Those living on the virulent edge of the anti-abortion movement pinned their hopes on Scott Roeder.
Testifying in his own defense, a remorseless and resolute Roeder insisted he had committed a justified act for the defense of unborn children by killing Dr. George Tiller, one of the country's few physicians to offer late-term abortions. It was a bold legal strategy that, if successful, had the potential to radically alter the debate over abortion by reducing the price for committing such an act of violence.
When it failed, those who share Roeder's passionate, militant belief against abortion were outraged: One said they are getting tired of being treated as a "piece of dirt" unable to express the reasons for such acts in court. So while relieved at the outcome, abortion-rights advocates worry a verdict that should be a deterrent will instead further embolden those prone to violence.
"Many of those who came here in his support will be key to making (Roeder) a martyr for their cause — all in furtherance of advocating deadly violence," said Kathy Spillar, executive vice president of the Feminist Majority Foundation.
Roeder faces a minimum sentence of life imprisonment with the possibility of parole after 25 years in prison when he's sentenced March 9, although prosecutors will ask the judge to require the 51-year-old Kansas City, Mo., man to serve at least 50 years behind bars before he is eligible for parole. His attorneys plan to appeal, arguing jurors should have been allowed to consider the lesser charge of voluntary manslaughter, requiring proof that Roeder had an unreasonable but honest belief that deadly force was justified.
'Everybody is pretty angry'
The Rev. Donald Spitz, of Chesapeake, Va., who runs the Army of God Web site supporting violence against abortion providers, said the rejection of that argument has upset those who view Roeder as a hero.
"I know there is not a lot of good feeling out there — everybody is pretty angry," he said.
Spitz was the spiritual adviser to Paul Hill and was with him at his 2003 execution for the killing of a Florida abortion provider and a clinic escort in 1994, an event that led to a lull in violence at abortion clinics. While saying he knows nothing of impending plans by others against abortion doctors, Spitz scoffed at suggestions that Roeder's conviction will have a similar effect.
"Times change," Spitz said. "People are not as passive as they have been. They are more assertive."
Such comments terrify abortion-rights advocates, who say they'll continue to press the Obama administration for deeper protections, such as buffer zones around clinics, to protect doctors against others who might follow in Roeder's steps. Vicki Saporta, president of the National Abortion Federation, said her group had noticed a rise in anti-abortion violence over the past year.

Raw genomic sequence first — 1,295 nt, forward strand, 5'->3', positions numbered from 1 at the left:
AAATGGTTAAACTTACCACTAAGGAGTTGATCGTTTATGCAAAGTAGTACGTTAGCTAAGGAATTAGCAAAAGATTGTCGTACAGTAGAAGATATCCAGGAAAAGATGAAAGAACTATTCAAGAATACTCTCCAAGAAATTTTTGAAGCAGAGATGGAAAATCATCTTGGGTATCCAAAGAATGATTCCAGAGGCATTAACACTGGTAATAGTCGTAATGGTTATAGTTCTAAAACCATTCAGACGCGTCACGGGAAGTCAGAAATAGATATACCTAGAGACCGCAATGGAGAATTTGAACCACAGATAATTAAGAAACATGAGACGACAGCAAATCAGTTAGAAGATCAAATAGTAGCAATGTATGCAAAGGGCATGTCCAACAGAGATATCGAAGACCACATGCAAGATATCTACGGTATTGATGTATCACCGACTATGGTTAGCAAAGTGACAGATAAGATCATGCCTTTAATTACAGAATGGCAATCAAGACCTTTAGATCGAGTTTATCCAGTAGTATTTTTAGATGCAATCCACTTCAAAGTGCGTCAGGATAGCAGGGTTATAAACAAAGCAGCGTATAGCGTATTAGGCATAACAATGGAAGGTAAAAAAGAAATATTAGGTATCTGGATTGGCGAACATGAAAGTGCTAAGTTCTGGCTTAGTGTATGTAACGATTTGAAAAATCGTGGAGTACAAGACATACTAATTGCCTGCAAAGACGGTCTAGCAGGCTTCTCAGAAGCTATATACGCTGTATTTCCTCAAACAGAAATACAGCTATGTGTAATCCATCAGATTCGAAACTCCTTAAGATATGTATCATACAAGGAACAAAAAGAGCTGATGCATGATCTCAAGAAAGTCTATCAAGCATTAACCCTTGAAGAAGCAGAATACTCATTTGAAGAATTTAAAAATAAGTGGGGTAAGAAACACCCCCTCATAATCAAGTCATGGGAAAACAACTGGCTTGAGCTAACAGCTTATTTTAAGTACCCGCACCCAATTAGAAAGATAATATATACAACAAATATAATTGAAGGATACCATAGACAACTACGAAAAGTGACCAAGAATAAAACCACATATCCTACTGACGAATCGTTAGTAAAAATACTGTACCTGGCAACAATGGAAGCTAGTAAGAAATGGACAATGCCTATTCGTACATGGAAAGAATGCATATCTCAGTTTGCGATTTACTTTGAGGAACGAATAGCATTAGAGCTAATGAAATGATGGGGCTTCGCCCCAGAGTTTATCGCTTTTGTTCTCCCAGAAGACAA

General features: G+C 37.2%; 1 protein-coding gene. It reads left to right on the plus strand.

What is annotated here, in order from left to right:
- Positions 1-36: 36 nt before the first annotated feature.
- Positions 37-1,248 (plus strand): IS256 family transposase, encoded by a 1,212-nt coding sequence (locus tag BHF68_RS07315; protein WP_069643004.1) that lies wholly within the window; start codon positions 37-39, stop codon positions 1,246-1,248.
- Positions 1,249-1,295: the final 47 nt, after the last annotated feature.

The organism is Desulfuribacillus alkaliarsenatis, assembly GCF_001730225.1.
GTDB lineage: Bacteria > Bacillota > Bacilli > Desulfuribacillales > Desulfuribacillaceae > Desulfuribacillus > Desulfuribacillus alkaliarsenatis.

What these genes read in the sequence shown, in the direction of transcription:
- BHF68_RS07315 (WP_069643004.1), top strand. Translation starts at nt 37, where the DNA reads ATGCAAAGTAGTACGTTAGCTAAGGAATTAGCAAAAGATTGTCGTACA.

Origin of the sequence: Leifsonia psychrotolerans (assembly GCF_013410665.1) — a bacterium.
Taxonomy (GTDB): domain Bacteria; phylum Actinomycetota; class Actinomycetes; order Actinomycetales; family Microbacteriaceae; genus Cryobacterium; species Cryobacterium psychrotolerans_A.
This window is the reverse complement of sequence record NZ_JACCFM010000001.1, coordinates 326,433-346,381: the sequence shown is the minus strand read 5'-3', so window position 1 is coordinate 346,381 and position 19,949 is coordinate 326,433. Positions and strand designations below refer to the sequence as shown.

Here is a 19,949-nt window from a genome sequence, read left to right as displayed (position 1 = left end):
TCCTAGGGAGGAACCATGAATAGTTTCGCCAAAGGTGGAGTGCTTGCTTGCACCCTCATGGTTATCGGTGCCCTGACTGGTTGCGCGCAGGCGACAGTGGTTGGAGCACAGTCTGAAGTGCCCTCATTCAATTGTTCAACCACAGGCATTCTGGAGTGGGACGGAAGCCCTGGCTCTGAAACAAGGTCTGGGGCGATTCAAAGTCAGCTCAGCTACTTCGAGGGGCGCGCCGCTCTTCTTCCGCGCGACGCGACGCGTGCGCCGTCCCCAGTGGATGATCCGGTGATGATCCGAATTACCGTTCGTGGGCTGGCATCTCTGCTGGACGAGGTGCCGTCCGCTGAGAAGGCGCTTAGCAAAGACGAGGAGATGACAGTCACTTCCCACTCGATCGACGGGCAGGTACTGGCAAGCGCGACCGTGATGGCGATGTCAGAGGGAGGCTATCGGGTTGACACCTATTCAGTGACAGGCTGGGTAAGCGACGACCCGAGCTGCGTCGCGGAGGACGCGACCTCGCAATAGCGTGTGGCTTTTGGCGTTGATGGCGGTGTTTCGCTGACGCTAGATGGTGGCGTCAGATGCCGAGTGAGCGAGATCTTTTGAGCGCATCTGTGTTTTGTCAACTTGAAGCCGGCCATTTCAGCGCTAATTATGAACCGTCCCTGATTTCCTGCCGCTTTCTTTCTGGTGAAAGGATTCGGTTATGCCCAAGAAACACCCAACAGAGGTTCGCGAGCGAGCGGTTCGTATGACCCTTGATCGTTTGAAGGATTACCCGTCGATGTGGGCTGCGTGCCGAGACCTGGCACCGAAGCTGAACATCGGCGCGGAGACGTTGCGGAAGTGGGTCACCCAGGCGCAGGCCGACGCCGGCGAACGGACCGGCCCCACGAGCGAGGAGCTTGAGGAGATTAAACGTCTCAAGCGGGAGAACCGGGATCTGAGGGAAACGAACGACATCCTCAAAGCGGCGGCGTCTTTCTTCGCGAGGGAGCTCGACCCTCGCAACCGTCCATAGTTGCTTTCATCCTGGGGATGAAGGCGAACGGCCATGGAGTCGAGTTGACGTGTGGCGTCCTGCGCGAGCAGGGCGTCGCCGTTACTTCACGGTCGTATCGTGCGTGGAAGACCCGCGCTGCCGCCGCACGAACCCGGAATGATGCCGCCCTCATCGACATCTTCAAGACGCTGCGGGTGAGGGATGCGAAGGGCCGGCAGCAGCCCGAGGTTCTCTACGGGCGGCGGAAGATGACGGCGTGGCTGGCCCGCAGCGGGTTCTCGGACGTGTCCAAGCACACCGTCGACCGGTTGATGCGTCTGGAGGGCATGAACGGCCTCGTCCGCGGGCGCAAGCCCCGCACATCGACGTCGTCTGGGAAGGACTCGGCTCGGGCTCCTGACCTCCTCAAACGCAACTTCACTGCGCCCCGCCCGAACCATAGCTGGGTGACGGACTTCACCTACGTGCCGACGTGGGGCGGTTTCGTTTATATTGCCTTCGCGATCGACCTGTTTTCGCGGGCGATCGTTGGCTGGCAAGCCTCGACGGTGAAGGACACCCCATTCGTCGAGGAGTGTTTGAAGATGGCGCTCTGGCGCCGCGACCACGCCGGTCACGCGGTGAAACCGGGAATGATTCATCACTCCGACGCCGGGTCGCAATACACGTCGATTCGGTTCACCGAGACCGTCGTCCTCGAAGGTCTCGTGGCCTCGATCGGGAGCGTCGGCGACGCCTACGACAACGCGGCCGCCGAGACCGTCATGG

"We used to have members report incidents once a month — now it's every day," Saporta said. "Every time, we forward it on to Justice Department task force, and they report it to FBI so nothing slips through the cracks."
Network of extremists
Others are demanding a federal investigation and prosecution of what they claim is a network of extremists, citing Roeder's testimony that he talked to others about justifiable homicide of abortion doctors.
"To see each murder as an isolated attack by one individual misses the fact there are these connections," said Nancy Northup, president of the Center for Reproductive Rights. "It's of extreme concern that some anti-choice fanatics will want to see themselves martyred in similar ways. It is a frightening possibility there will be copy cats."
Spitz said he has twice been subpoenaed to testify before grand juries in the past and FBI agents have been to his house several times. He disavows the existence of any organized conspiracy.
"We don't have a group," he said. "It is a belief system."
At least one Justice Department official attended the trial, along with agents from the FBI. Justice officials in Washington declined to comment Friday. But in the wake of Tiller's death, the Justice Department increased security around women's health facilities and opened an investigation to try to determine if Roeder had accomplices.
Among the other spectators at the trial was Randall Terry, the founder of Operation Rescue, which organized the 1991 "Summer of Mercy" protests that included attempts to block Tiller's Wichita clinic and led to more than 2,700 arrests. As the jury was deliberating in Wichita, Terry said he believed that no matter the outcome of Roeder's trial, more violence was inevitable.
"The blood of these babies slain by Tiller is crying for vengeance," he said.